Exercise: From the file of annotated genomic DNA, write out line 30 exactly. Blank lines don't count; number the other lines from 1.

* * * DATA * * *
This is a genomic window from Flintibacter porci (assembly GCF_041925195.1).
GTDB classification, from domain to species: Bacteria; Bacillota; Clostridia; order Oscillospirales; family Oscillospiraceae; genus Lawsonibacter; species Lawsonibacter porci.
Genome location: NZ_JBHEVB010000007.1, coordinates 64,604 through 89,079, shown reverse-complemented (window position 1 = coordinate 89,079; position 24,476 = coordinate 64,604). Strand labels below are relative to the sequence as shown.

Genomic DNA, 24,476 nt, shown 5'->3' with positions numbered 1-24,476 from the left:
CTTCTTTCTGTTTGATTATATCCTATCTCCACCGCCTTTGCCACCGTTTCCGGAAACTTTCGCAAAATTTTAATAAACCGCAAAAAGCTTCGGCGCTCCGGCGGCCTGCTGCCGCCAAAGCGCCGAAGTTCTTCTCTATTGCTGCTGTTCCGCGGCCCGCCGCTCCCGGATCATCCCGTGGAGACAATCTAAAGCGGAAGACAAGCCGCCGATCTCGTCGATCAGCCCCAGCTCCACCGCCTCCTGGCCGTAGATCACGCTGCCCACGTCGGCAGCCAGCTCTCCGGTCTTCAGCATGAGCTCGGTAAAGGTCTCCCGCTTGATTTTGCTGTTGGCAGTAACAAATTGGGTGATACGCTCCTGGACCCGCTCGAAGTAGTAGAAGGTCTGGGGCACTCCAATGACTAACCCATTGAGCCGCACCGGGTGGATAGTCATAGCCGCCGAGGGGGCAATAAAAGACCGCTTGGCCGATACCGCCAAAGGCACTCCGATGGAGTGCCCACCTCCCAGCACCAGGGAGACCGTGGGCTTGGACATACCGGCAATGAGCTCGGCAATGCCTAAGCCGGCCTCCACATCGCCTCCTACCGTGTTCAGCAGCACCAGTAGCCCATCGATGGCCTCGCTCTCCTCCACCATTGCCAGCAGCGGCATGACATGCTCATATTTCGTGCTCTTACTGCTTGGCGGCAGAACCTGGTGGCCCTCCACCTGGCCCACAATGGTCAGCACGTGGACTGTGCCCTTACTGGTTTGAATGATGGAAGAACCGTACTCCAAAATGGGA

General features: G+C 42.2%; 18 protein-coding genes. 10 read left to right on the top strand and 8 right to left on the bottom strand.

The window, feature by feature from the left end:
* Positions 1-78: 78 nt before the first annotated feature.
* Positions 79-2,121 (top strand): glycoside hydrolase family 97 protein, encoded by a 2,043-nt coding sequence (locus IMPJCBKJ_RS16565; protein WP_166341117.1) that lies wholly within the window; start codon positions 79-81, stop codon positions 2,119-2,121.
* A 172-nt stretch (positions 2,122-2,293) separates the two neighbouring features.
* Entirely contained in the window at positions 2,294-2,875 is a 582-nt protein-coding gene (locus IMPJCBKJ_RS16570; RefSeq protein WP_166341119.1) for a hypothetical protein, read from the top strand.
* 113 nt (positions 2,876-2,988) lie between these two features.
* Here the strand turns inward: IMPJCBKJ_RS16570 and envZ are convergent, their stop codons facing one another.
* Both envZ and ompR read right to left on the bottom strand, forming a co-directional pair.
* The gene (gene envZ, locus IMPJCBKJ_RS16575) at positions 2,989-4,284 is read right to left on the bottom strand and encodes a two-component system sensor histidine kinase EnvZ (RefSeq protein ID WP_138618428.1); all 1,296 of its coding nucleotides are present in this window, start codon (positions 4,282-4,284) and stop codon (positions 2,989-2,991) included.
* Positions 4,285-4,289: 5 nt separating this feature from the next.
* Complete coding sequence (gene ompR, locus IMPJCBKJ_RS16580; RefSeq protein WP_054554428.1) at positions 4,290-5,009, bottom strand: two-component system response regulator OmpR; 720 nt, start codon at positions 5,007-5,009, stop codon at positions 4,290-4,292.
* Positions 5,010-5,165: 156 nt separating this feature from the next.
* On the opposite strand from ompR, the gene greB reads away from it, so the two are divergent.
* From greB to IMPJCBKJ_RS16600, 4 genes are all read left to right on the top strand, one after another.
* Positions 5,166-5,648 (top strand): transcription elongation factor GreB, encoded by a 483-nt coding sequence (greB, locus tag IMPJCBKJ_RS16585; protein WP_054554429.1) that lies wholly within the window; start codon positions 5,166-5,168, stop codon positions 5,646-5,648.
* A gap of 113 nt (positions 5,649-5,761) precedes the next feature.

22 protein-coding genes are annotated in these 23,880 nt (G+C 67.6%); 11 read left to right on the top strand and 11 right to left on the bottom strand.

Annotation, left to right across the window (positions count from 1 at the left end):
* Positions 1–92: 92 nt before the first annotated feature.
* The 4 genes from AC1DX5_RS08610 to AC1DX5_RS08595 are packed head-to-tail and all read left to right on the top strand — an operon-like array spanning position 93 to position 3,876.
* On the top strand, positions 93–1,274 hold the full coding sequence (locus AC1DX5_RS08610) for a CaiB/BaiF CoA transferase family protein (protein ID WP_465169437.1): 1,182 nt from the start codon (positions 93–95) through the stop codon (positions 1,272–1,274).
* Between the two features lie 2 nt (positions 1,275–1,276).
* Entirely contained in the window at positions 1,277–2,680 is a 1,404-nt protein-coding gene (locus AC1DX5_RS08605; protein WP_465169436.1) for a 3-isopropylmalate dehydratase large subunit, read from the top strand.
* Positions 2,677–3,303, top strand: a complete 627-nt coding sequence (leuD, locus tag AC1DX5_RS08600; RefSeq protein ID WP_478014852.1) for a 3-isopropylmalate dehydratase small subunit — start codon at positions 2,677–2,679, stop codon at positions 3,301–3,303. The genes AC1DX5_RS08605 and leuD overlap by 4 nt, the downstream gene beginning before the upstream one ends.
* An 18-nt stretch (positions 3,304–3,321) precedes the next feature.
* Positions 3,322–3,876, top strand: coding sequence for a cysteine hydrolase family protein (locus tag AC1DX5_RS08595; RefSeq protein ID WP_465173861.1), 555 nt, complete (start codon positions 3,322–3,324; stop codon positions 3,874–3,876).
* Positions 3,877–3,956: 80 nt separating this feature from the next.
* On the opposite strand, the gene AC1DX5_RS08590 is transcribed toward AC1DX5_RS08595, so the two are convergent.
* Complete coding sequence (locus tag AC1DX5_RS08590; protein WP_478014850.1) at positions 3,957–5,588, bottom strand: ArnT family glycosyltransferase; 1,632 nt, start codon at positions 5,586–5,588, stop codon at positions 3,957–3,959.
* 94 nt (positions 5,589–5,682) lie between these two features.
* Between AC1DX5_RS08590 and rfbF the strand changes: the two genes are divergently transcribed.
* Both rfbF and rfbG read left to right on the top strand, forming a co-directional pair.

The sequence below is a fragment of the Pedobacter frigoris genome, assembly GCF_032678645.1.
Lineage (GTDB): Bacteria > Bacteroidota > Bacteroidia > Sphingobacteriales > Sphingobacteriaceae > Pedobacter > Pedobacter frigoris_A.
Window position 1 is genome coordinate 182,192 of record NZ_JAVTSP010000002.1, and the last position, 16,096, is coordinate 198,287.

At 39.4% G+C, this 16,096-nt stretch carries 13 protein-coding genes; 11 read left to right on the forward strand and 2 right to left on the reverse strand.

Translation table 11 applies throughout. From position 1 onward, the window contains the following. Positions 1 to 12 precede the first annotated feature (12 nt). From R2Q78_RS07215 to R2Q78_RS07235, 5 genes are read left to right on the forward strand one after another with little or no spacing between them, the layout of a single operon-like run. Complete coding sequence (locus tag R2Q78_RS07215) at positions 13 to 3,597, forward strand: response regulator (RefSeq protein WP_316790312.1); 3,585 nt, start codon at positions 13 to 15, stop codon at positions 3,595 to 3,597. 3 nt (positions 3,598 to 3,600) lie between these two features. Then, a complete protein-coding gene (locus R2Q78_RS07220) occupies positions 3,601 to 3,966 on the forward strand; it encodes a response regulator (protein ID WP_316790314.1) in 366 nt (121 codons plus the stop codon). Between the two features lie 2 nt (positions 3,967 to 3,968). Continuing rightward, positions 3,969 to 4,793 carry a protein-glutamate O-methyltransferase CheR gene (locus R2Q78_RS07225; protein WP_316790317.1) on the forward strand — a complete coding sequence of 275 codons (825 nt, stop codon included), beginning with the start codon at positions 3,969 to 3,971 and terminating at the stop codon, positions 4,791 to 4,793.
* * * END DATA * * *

* Positions 2,677–3,303, top strand: a complete 627-nt coding sequence (leuD, locus tag AC1DX5_RS08600; RefSeq protein ID WP_478014852.1) for a 3-isopropylmalate dehydratase small subunit — start codon at positions 2,677–2,679, stop codon at positions 3,301–3,303. The genes AC1DX5_RS08605 and leuD overlap by 4 nt, the downstream gene beginning before the upstream one ends.